Download
ideologies and upheavals europe in the age of metternich n.
Skip this Video
Loading SlideShow in 5 Seconds..
Ideologies and Upheavals: Europe in the “Age of Metternich” PowerPoint Presentation
Download Presentation
Ideologies and Upheavals: Europe in the “Age of Metternich”

Ideologies and Upheavals: Europe in the “Age of Metternich”

129 Vues Download Presentation
Télécharger la présentation

Ideologies and Upheavals: Europe in the “Age of Metternich”

- - - - - - - - - - - - - - - - - - - - - - - - - - - E N D - - - - - - - - - - - - - - - - - - - - - - - - - - -
Presentation Transcript

  1. Ideologies and Upheavals: Europe in the “Age of Metternich” 1815-1850

  2. Europe After Napoleon • Congress of Vienna – Legitimacy, Compensation, “Balance of Power” • Enforced through Congress System and Holy Alliance (mostly E.E.) • Main goals: • Promote Conservatism (autocratic monarchies, rights of aristocracy) • Resist Liberalism (French Revolution) • Resist Nationalism (threat to existing order)

  3. CONSERVATISM • Desired to preserve the “old order” • Believed in order, society, faith, and tradition • Reaction to Liberalism of American & French Revolution • Supported by aristocracy and peasants • Edmund Burke – Reflections on the Revolution in France – defended old order against tumult of revolutions

  4. CONSERVATISM • Best exemplified by Metternich – “Age of Metternich” • Concerned with multi-ethnic character of Austrian Empire • Feared nationalism and liberalism would tear Hapsburg Empire apart • Carlsbad Decrees (1819) for German Confederation

  5. LIBERALISM • Desired to promote individual freedom and well-being – “Classical liberalism” • Reformers, not revolutionaries – supported by middle class • Believed in natural rights (Locke), guaranteed by written constitutions (Dec. of Ind., Dec. of Rights of Man) • Advocated laissez-faire capitalism (Smith) – individual choice (“invisible hand” of the market) – opposed unions

  6. LIBERALISM • Wanted representative governments, but NOT democracy • Wanted to keep vote in hands of landowners, businessmen, middle class– keep workers, peasants, and lower middle classes from voting • Not as radical as democrats and republicans, but could work together to oppose conservatism

  7. LIBERALISM • Utilitarianism – the utility of any law or institution should be “the greatest good for the greatest number of people” – Jeremy Bentham, British philosopher/reformer • John Stuart Mill – On Liberty (1859) – argued for “absolute freedom of opinion”, against government tyranny and censorship

  8. NATIONALISM • Desired to turn cultural unity into self-government • Believed common language, history, and traditions would bring about unity • Supported by liberals, especially radical democrats • Grew out of resistance to Napoleon • Threat to multi-ethnic empires like Austria, Russia, and Ottoman Empire • Force of unity for divided German and Italian states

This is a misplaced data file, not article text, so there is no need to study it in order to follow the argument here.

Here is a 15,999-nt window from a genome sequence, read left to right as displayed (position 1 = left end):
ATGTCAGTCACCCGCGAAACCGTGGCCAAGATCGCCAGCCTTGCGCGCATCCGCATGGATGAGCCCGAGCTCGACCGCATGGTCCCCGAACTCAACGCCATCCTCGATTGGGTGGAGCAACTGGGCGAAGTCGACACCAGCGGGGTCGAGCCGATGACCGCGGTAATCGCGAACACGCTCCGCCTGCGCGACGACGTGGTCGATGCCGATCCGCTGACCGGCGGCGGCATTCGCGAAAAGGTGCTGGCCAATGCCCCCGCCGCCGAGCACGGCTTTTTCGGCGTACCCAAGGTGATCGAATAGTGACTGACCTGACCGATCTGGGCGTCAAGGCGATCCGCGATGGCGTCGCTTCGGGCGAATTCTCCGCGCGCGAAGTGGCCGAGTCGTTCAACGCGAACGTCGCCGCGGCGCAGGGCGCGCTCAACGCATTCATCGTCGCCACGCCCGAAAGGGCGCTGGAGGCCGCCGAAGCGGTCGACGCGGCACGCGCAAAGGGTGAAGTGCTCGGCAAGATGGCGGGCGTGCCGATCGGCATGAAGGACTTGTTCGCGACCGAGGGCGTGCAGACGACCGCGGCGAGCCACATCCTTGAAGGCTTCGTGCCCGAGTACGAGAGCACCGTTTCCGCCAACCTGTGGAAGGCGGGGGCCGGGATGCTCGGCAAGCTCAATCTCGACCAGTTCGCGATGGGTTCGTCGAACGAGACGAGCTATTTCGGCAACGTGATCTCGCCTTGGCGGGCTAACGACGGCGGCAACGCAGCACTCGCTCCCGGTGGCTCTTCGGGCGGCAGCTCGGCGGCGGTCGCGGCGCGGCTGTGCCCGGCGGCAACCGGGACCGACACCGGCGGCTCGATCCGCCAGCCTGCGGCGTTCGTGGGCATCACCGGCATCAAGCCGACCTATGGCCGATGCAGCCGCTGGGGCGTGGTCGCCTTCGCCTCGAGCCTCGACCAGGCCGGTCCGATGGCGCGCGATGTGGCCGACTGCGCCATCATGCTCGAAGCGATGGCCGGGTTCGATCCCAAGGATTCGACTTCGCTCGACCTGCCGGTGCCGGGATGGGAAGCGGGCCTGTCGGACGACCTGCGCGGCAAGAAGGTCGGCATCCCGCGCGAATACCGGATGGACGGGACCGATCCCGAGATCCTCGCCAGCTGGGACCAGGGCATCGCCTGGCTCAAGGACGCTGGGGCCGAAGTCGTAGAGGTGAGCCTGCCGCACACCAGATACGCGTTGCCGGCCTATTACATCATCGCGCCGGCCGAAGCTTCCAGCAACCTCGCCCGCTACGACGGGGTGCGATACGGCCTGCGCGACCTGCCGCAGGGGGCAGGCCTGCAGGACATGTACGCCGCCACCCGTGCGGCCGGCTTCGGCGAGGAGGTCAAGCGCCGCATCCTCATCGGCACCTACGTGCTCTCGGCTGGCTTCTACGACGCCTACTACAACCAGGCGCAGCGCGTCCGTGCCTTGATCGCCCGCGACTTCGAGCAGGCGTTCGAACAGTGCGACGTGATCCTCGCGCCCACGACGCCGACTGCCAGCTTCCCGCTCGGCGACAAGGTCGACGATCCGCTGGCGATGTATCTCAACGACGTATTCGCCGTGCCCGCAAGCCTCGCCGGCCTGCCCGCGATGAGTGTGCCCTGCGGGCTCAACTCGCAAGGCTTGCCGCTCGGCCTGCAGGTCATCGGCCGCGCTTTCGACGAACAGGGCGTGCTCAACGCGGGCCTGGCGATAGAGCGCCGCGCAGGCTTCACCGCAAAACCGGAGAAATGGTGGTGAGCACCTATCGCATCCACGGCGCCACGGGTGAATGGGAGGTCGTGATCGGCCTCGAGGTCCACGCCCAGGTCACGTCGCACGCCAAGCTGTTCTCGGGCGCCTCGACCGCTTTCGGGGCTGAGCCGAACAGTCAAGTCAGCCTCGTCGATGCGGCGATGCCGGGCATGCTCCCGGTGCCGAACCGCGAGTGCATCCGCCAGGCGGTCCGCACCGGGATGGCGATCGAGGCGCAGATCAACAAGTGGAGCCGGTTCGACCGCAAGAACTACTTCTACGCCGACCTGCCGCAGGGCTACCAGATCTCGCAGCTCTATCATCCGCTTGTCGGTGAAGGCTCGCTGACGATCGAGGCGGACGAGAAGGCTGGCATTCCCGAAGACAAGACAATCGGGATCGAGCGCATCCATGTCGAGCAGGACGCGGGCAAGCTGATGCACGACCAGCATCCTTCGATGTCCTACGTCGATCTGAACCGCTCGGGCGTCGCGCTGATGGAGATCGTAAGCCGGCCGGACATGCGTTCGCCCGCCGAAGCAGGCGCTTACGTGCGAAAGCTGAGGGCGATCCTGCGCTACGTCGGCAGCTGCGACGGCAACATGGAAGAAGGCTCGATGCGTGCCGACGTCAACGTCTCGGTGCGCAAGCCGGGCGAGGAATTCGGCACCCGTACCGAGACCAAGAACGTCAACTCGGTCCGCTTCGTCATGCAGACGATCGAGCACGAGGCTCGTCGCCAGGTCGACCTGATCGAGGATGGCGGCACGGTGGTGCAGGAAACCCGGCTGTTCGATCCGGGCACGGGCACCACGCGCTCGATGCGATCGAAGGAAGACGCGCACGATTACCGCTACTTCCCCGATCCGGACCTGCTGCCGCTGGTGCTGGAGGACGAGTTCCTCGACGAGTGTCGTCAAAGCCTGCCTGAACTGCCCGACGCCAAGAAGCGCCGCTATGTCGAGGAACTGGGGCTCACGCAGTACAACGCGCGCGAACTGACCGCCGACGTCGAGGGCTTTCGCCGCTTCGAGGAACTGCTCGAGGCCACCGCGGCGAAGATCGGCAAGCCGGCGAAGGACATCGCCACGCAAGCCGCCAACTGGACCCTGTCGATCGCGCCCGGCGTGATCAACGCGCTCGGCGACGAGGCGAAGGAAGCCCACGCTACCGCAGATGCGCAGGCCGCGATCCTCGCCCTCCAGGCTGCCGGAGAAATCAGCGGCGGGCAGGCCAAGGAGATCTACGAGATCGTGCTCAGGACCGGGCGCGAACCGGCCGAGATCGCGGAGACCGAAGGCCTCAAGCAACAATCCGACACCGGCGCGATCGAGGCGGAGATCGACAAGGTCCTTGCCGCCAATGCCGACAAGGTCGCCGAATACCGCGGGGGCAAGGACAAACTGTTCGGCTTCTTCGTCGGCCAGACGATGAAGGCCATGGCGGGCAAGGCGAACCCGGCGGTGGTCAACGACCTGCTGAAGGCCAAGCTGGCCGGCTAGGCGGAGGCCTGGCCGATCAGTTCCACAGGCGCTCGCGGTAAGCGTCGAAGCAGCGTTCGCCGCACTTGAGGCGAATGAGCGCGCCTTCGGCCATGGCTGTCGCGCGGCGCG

9. NATIONALISM • Johann Gottfried Herder – “father of modern nationalism” • Volksgeist – “national spirit” - distinct national character of a people • All nations should be sovereign and contain all members of the same nationality – all nations equal, none superior • Johann Gottlieb Fichte – “father of German nationalism” • “Address to the German Nation” (1808) – encouraged German patriotism, anti-Semitism

  10. SOCIALISM • Desired to reorganize society to establish sense of cooperation and community • Believed liberalism and capitalism promoted selfishness and fragmentation of society • Wanted system of greater economic equality, planned by government (anti-laissez faire) • Supported mostly by working class • Origins in France

  11. UTOPIAN SOCIALISM • Count Henri de Saint-Simon – Industrialization and science would lead to ‘golden age’ for Europe • “Parasites” give way to the “doers” to improve society – benefits to all, especially the poor • Charles Fourier – wanted planned economy and socialist communities – highly mathematical • Early proponent of women’s rights

  12. UTOPIAN SOCIALISM • Louis Blanc – urged workers to fight for rights by peacefully taking control of government • Government should ensure full employment through workshops and factories • Pierre Joseph Proudhon – What is Property? (1840) • Property was profit stolen from worker, the source of all wealth (idea later used by Marx) • Feared power of state – often considered an anarchist

  13. MARXISM • “Scientific Socialism” – had a profound impact on Europe in 19th and 20th centuries • Developed by Karl Marx and Friedrich Engels – The Communist Manifesto (1848) – blueprint for militant working class success • Based on: • Economic interpretation of history – mostly who controls means of production • Class struggle between rich and poor • Labor is true value of a product – stolen by capitalists

  14. MARXISM • Atheistic philosophy • Felt socialism was inevitable course of history • Believed proletariat would rise up and overthrow bourgeoisie • Create a “dictatorship of the proletariat” - a classless society and an end to capitalism • “From each according to his abilities, to each according to his needs”